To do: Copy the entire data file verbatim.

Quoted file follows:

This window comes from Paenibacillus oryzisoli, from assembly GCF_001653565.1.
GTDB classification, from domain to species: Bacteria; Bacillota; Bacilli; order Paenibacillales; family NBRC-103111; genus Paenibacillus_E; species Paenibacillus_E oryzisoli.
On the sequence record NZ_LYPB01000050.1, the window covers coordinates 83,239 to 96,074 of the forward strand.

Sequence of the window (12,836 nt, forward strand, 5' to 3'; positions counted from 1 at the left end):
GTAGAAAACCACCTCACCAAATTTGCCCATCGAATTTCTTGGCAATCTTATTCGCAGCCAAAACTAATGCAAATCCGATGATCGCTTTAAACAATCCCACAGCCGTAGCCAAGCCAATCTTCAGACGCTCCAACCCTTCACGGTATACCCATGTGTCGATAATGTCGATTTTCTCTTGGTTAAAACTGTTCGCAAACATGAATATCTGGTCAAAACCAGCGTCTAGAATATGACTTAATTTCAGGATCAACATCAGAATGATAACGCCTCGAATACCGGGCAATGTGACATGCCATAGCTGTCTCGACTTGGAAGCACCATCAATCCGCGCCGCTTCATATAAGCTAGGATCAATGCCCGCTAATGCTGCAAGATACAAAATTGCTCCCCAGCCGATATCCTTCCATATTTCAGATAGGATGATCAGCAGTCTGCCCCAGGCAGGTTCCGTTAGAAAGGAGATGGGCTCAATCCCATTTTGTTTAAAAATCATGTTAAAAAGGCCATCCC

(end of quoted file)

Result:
This window comes from Paenibacillus oryzisoli, from assembly GCF_001653565.1.
GTDB classification, from domain to species: Bacteria; Bacillota; Bacilli; order Paenibacillales; family NBRC-103111; genus Paenibacillus_E; species Paenibacillus_E oryzisoli.
On the sequence record NZ_LYPB01000050.1, the window covers coordinates 83,239 to 96,074 of the forward strand.

Sequence of the window (12,836 nt, forward strand, 5' to 3'; positions counted from 1 at the left end):
GTAGAAAACCACCTCACCAAATTTGCCCATCGAATTTCTTGGCAATCTTATTCGCAGCCAAAACTAATGCAAATCCGATGATCGCTTTAAACAATCCCACAGCCGTAGCCAAGCCAATCTTCAGACGCTCCAACCCTTCACGGTATACCCATGTGTCGATAATGTCGATTTTCTCTTGGTTAAAACTGTTCGCAAACATGAATATCTGGTCAAAACCAGCGTCTAGAATATGACTTAATTTCAGGATCAACATCAGAATGATAACGCCTCGAATACCGGGCAATGTGACATGCCATAGCTGTCTCGACTTGGAAGCACCATCAATCCGCGCCGCTTCATATAAGCTAGGATCAATGCCCGCTAATGCTGCAAGATACAAAATTGCTCCCCAGCCGATATCCTTCCATATTTCAGATAGGATGATCAGCAGTCTGCCCCAGGCAGGTTCCGTTAGAAAGGAGATGGGCTCAATCCCATTTTGTTTAAAAATCATGTTAAAAAGGCCATCCC